Pakistan: block on Blogger has been lifted! Until…?

Written for Global Voices

According to Dr Awab Alvi, co-founder of the Pakistani “Don’t Block The Blog” campaign, the block imposed on blogs hosted on Blogger has been lifted for about a week. The Don’t Block The Blog campaign was launched in response to the blanket ban on the Blogspot.com blogging platform instituted by the Pakistan Telecommunication Authority (PTA) more than a year ago, on 3rd of March 2006.

However Dr Alvi says the lifting of the ban was not a deliberate move on the part of the authorities:

it was quite simply due to an accident that the PTA was forced to lift the filters. A week back a number of filters at the monitoring center started acting up which resulted in quite a large number of websites getting blocked for one reason after another, showing large timeouts etc.

The current incident began on February 28th when, in a bid to filter out certain websites deemed blasphemous by the Supreme Court, the Pakistan Telecommunication Company Limited (PTCL) blocked access not just to a limited number of sites but also to thousands of major websites and email servers. A press release issued by “Don’t Block The Blog” on the 6th March 2007 gave a sense of the scale of the action:

the Pakistan Telecommunication Authority accidentally blocked millions of websites which suddenly came inaccessible for internet users in Pakistan. The accidentally blocked sites are popular, non­controversial web pages with high traffic, including Google.com, Download.com, Microsoft.com, Gmail.com, Yahoo.com, BBC, CNN, Systematic, Akamai, PC World, MTV, Best Buy, Logitech and ESPN.

Bloggers reacted as well, and were joined in their complaints from an unexpected quarter – blogger Ifaqeer was surprised to see Pakistani newspaper covering the block of thousands of vital websites and email servers:

It seems that the utter stupidity of the blocking of websites in Pakistan has gotten to a point where even the mainstream media (I never thought I would use that phrase for a Pakistani newspaper) has noticed.

Indeed, according to several Pakistani newspapers – like The News which was following the development of the block- the PTA was under heavy pressure from local ISPs and IT-dependent businesses who, according to The News, “suffered 20 to 30 per cent revenue loss” over the five days of the block. Pakistani ISPs were, in their turn, under pressure from subscribers and average non-activist Internet users who went through agonizing five days without connection to popular sites and reacted with overwhelming complaints against local ISPs.

Every single ISP that is connected to the Internet through ITIITI: Information Technology Infrastructure. suffers, and the ISPs get to be blamed for PTCL’s dirty job“, a senior official of Internet Service Providers Association of Pakistan (ISPAK), is quoted as saying to The News newspaper.

In an attempt to explain the sudden mass-blocking, one ISP sent a letter to all its subscribers:

The sites, like Microsoft, Yahoo etc, pull their content from different servers distributed across different networks. Few of these networks have been blocked by ITI on the PTA directive … The reason is that these networks are also hosting some information which is objectionable, but instead of blocking that particular web site, PTCL has blocked the whole networks, which is causing serious issues in display of Internet content.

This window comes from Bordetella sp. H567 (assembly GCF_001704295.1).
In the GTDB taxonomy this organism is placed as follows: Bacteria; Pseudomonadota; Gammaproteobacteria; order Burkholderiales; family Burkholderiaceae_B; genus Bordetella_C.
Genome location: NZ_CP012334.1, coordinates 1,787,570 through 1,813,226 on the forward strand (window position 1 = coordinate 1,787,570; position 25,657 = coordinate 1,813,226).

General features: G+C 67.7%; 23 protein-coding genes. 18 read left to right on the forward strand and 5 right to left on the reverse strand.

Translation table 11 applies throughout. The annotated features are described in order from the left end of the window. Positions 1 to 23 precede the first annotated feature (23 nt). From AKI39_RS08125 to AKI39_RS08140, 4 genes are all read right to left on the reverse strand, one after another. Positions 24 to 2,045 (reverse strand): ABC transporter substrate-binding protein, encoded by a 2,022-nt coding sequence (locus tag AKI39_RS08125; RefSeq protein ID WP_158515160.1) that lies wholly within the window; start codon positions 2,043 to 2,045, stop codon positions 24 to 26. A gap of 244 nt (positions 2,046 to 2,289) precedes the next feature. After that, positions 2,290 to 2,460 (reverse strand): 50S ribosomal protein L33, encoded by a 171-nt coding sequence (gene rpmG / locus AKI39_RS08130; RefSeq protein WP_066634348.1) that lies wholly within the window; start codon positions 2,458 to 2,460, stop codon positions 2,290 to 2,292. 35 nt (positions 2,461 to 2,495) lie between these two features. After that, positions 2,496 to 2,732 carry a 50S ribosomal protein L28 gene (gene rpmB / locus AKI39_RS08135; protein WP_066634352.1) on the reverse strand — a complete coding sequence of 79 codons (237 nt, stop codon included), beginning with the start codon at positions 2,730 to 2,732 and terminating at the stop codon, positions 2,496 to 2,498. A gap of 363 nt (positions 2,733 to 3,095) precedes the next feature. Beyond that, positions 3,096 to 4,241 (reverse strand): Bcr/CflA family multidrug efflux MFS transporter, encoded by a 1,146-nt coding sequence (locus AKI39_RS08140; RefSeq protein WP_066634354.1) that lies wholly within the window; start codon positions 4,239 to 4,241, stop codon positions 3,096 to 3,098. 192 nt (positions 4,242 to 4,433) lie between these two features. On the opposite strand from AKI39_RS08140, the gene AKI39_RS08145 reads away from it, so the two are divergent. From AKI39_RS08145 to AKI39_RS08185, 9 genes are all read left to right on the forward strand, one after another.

This case has made it clear that firm pressure issued from average Internet users, subscribers, ISPs and IT-enabled industry can have a decisive impact on forcing the government to lift the block. And this is what happened on Sunday 11th of March when the PTCL “decided to revert to the pre-February 28 scenario“, adopting seemingly a “more sophisticated and smarter means to filter out the blasphemous material“, The News wrote.

As The Internet Censorship Explorer (ICE) wrote on March 5, 2007:

Overblocking tends to create a significant backlash, especially from non-activist Internet users. While people can often tolerate the blocking of some sites (often extremist, or offensive etc…) it does not significantly impact the experience of everyday users. But when people’s regular browsing and blogging is interrupted they quickly become aware of censorship’s impact and campaign against it.

Because the unblocking of Blogspot.com was “accidental” and a quick-fix solution, Dr Awab Alvi is expecting that it will be resumed shortly. As he told me by mail:

At present NOTHING IS BLOCKED, but we are being very careful as I can almost assume that in short due course it shall resume once they have figured out the problem. If they don’t YIPPEE great for us, but looking at the local situation here and the surmounting tension in Islamabad as regards to the Chief Justice crisis, I would not be surprised to see some blocking to come again.

Furthermore, especially after the last statement made by PTCL senior executive vice-president (IT) Ameer-ud-Din and published by the Pakistan Times, we can only fear that the unblock was a temporarily measure:

We have not undone what we did to comply with the SCPakistani Supreme Court order. We are still filtering the websites.

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